Out-Law News | 19 Aug 2014 | 11:47 am | 1 min. read
The Supreme Court of India is to decide soon whether such games qualify as games of 'mere skill' which can be organised and participated in lawfully in India, or whether the games are ones of chance which are banned.
A report by the Economic Times of India highlighted a forthcoming case before the Supreme Court involving websites that charge users a one-off fee to play rummy or other card games against other online players. The winner of the games wins the fees paid to enter minus a service charge imposed by the website operators, according to the report.
However, state government bodies in India have challenged those arrangements and state that they amount to gambling activities that are prohibited under Indian law. Amidst the legal challenge, an interim order was issued by the Indian courts in 2012 to enable the website operators to continue to allow users to play rummy so long as they did not take a stake from players. Now, the Supreme Court will rule on whether the games can be offered with stakes, the report said.
Gambling in India is heavily restricted. Betting on horse racing and playing the lottery is broadly permitted, but the Public Gambling Act makes it a crime to operate a gaming house. The Act's rules do not apply to "games of mere skill", though, and there have been some cases that have gone to court to determine whether certain games qualify as games of skill or whether they constitute games of chance and therefore amount to criminal activities to be involved with.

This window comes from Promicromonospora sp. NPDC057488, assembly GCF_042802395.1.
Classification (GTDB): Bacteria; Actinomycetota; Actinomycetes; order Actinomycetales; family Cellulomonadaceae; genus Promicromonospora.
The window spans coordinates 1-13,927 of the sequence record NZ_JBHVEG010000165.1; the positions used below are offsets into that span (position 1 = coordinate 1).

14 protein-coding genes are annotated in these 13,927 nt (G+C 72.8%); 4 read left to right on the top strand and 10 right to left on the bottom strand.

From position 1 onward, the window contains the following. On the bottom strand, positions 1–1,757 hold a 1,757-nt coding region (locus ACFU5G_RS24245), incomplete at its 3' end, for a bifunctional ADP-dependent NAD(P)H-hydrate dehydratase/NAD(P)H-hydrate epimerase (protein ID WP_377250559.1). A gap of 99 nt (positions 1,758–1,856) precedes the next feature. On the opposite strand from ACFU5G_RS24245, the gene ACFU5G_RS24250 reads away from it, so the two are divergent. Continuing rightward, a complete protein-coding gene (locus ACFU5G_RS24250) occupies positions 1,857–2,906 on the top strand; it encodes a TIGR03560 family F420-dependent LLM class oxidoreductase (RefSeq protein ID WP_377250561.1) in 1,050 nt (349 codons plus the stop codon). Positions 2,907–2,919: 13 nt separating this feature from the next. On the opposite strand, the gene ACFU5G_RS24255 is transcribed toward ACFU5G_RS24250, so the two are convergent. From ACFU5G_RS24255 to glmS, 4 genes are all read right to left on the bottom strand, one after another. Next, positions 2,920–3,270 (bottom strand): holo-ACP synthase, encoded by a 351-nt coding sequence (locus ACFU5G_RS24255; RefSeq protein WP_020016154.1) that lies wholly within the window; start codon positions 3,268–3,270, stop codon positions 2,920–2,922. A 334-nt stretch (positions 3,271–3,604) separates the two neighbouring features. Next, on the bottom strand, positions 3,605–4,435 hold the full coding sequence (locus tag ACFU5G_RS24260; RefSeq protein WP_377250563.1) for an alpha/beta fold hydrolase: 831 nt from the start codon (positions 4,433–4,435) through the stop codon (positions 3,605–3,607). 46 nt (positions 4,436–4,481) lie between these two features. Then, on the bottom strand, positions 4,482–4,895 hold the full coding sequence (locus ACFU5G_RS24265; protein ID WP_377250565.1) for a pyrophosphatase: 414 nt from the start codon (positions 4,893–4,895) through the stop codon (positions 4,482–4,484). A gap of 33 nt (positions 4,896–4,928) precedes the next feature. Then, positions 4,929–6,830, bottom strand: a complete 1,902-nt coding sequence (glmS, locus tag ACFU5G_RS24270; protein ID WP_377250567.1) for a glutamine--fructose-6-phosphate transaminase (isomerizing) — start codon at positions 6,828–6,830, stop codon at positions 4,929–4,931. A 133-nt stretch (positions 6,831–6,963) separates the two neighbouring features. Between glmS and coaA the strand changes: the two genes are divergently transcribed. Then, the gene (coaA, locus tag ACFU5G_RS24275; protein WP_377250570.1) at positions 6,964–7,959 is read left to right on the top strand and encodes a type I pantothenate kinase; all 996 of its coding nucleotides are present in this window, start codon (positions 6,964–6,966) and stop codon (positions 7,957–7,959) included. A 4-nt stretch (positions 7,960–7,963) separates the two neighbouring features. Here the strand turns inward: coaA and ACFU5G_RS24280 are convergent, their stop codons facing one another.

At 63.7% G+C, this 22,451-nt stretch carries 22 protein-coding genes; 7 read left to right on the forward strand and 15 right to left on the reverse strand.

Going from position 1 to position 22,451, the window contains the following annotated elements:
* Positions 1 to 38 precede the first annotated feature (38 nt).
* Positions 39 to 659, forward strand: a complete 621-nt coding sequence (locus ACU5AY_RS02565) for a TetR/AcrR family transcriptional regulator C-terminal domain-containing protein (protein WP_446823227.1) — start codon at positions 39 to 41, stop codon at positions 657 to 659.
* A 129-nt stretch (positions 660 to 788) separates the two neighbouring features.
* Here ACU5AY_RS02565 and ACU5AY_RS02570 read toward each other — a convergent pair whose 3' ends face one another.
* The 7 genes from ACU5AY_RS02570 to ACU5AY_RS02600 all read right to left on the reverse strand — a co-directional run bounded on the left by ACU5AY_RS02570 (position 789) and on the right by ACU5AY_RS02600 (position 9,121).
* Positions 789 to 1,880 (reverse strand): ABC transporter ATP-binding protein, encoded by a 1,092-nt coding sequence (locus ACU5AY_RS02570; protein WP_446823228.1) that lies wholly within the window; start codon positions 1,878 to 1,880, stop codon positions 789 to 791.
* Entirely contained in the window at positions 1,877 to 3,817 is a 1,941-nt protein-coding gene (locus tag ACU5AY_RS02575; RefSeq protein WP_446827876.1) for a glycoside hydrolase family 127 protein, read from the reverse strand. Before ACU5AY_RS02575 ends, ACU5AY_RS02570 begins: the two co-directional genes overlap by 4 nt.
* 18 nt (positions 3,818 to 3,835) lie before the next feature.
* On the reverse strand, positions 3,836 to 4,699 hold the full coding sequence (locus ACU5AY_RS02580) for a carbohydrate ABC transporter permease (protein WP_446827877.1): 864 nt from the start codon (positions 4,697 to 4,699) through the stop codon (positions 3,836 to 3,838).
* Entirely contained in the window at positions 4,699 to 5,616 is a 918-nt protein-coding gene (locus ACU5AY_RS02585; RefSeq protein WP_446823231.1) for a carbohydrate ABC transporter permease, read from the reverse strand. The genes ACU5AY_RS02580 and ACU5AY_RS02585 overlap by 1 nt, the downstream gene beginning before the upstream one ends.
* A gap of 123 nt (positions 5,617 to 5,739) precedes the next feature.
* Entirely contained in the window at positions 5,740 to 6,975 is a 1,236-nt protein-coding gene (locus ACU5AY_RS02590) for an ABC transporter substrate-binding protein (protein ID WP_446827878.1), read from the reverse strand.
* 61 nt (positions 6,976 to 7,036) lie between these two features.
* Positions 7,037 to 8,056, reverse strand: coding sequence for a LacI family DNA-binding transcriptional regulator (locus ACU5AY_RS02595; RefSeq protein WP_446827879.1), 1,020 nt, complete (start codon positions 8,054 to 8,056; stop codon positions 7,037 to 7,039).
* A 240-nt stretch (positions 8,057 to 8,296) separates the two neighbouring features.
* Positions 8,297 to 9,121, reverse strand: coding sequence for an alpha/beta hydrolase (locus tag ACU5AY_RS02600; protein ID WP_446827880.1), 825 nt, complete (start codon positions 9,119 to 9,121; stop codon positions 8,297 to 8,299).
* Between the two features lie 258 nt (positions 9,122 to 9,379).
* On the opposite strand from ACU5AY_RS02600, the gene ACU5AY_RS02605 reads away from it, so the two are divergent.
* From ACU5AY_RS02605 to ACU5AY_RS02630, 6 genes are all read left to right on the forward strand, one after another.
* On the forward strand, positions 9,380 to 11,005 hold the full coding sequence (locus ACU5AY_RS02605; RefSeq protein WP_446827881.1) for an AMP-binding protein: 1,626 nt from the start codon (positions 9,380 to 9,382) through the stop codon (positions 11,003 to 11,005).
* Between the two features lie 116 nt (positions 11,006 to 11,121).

In 1996, the Supreme Court of India said games do not have to be wholly about skill to be classed as 'games of mere skill'.
According to an Indian sports betting website, the Supreme Court said: "Competitions where success depends on substantial degree of skill are not 'gambling' and despite there being an element of chance if a game is preponderantly a game of skill it would nevertheless be a game of 'mere skill'".